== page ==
REVIEW: Puma brings back the tradition of small fun Fords, but at a price

Published Jun 28, 2024


Ford has a long tradition of producing compact cars that are fun and even a bit spicy.

Think back to the Escort 1600 Sport of the seventies, that wedge-shaped XR3 of the eighties and many of the early millennium Fiesta models from RSi to ST and many in between.

We thought that tradition had all but died in recent years as products like the Focus, Fiesta and Figo got discontinued and Ford seemed hell bent on becoming a bakkie and large SUV company.

But with the local introduction of the Puma late last year, it’s encouraging to see that a bit of that fizz has returned. Sadly it comes at a price.

Priced from R570,400 in Titanium trim to R614,400 in ST-Line Vignale guise, at the time of writing in June 2024, the Puma is prohibitively expensive. In fact, the far larger and more practical new Territory can be had for similar money.

But whereas the latter is a fully blown family car, the Puma is something of a ‘boutique’ crossover that goes up against other funky pavement hoppers like the Opel Mokka (R499,900 to R554,900), Honda HR-V (R520,900 to R622,900) and Volkswagen Taigo (R482,600 to R545,700).

But if you are looking for a modern Ford that’s both compact and fun then the Puma is still a very enticing option right now.

The spirit of the recently discontinued Fiesta lives on in this little crossover vehicle. Its chassis set-up is somewhat similar and power comes from Ford’s familiar 1.0-litre, three-cylinder turbopetrol that pelts out 92kW and 170Nm.

All of this came to mind when I hit the road for a mini breakaway near the Vredefort Dome in the Parys area recently. With the Puma 1.0T ST-Line Vignale on test for the weekend, I got off the N1 as quickly as possible to enjoy some narrow and occasionally twisty back roads en route to our bush destination.

Although the steering is a little on the light side I thoroughly enjoyed this little crossover with its surefooted handling and communicative steering.

The turbo engine is quite spirited and it’s unlikely that many owners are ever going to want more performance than what’s on offer here. The seven-speed dual-clutch gearbox feels responsive in most instances, although there are no steering-mounted shifting paddles. Is anyone really going to miss them?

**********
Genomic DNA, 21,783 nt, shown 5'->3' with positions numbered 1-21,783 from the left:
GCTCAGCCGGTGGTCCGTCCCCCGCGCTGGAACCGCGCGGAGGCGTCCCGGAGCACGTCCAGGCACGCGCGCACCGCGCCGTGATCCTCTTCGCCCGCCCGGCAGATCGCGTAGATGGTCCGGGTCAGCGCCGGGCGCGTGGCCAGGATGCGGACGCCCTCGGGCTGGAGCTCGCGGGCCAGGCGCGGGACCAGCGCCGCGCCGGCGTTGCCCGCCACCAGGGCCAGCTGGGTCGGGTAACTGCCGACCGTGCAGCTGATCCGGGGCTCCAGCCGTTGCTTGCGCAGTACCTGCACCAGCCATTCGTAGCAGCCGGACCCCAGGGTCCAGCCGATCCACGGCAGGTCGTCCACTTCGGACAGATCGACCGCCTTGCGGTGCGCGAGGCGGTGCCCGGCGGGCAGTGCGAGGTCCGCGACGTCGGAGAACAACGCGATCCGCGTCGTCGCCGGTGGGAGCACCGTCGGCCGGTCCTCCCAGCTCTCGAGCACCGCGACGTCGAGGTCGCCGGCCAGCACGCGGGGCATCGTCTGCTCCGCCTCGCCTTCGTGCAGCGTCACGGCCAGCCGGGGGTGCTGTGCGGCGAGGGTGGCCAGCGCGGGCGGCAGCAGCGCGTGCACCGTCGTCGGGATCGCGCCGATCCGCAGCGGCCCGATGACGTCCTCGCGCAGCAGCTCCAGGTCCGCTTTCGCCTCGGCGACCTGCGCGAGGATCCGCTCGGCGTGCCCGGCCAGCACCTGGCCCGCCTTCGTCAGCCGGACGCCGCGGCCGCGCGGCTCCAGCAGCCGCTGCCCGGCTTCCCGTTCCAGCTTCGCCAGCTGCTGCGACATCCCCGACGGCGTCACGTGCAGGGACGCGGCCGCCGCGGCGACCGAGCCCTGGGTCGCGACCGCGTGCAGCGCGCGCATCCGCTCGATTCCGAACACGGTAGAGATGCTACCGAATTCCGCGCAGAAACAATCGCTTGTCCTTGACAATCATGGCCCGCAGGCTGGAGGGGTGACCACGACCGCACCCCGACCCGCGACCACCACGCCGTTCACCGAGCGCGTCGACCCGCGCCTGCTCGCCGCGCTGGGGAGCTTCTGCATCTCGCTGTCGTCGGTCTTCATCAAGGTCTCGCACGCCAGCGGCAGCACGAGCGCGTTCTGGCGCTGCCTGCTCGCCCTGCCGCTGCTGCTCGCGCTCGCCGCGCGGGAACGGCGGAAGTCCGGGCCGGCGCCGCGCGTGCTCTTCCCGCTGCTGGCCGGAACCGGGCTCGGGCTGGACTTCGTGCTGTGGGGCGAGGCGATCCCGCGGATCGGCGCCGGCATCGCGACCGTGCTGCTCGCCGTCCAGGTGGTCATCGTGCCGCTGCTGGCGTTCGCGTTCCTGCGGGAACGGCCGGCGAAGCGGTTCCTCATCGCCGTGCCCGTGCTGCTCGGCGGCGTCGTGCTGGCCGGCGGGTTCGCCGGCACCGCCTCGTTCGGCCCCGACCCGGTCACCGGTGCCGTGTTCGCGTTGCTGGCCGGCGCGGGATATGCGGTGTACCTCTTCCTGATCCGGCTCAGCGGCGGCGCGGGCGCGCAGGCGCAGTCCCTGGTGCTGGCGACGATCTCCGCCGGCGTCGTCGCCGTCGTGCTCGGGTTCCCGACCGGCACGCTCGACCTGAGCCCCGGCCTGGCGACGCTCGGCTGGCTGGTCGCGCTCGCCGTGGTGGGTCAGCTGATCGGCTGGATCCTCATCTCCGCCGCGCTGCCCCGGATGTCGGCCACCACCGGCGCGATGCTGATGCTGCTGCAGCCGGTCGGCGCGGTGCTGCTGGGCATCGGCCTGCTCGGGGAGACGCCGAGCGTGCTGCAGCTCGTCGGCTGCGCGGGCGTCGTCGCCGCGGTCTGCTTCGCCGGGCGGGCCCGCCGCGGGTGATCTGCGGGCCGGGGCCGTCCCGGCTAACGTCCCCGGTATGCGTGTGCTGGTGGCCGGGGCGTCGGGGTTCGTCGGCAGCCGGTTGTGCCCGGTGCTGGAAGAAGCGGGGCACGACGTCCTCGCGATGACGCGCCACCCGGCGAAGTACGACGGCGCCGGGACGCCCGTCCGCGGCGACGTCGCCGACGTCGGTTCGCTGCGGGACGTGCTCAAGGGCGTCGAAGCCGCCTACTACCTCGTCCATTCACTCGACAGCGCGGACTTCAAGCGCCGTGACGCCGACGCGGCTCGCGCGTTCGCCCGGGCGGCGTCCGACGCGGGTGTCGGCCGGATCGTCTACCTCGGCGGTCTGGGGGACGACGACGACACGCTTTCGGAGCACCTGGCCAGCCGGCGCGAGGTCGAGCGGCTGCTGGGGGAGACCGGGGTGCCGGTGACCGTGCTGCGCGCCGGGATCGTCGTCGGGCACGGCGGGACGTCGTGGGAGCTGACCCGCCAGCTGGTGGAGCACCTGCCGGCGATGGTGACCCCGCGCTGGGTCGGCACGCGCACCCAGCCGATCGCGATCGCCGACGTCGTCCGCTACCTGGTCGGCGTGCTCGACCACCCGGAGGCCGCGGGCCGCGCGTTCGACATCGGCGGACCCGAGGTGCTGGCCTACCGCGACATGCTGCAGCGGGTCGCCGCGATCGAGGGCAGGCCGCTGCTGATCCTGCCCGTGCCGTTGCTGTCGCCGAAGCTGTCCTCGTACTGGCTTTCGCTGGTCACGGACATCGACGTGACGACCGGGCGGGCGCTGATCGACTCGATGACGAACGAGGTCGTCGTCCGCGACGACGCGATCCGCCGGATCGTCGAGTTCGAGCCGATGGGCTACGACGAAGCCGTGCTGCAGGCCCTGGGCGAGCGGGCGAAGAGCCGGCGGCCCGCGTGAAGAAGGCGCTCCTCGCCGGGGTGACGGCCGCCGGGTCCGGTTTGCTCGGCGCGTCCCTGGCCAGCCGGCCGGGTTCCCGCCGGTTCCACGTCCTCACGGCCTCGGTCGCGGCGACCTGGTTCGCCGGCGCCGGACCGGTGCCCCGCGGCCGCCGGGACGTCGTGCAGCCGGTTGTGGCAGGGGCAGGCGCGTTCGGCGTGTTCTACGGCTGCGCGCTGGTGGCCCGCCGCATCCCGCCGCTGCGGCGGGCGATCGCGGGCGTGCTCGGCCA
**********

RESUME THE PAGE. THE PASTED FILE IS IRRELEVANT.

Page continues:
There is a slight firmness to the ride quality in typical European fashion but it’s comfortable nonetheless. In the good old Ford tradition this vehicle feels surefooted on the open road and even a little entertaining. What’s more, Ford has also provided five drive modes, including a sporty one and a setting for slippery roads.

Economy proved more than acceptable, at 6.5 litres per 100km on our open road journey, although that figure will rise somewhat if most of your driving is in town.

Practical, or not?

The cabin is very much on the same page as the Fiesta, with a cockpit area that closely resembles its now discontinued hatch cousin. The range-topper that we had on test boasts a digital instrument cluster and infotainment is via Ford’s Sync system, which is perhaps a little dated but effective nonetheless and thankfully there are still physical controls for the climate system and essential functions like volume.

The cabin is a little grey and sombre, but it is well equipped. Picture: Ford SA.

Practicality is a mixed bag as rear legroom and headroom is a little on the tight side, especially for larger individuals. But the 456 litre split level boot is quite generous and there’s an optional ‘Mega Box’ below the boot that offers additional stashing space.

The ST-Line Vignale flagship model that we had on test is well stocked, with standard features including quilted leather seats, with massage function upfront, and a 10-speaker premium B&O sound system.

But you do have to pay extra for items like a panoramic sunroof, which comes with the ST-Line Styling Pack, and buyers will need to opt for the Driver Assistance Pack for safety items like Adaptive Cruise Control with Stop & Go and Blind Spot Information System with Cross Traffic Alert.


The Ford Puma brings back the tradition of entertaining compact Fords, but with a more luxurious twist, particularly in the ST-Line Vignale flagship model. It is quite pricey at R614,400, but given the import duties and weak rand, there’s probably not much Ford SA can do about that unfortunately.

If more metal for the money is what you’re after, you might want to check out the new Chinese-built Ford Territory.

The bug-eyed Puma has also been facelifted overseas already - click here to read more - so you might want to hold out for that instead.

IOL Motoring

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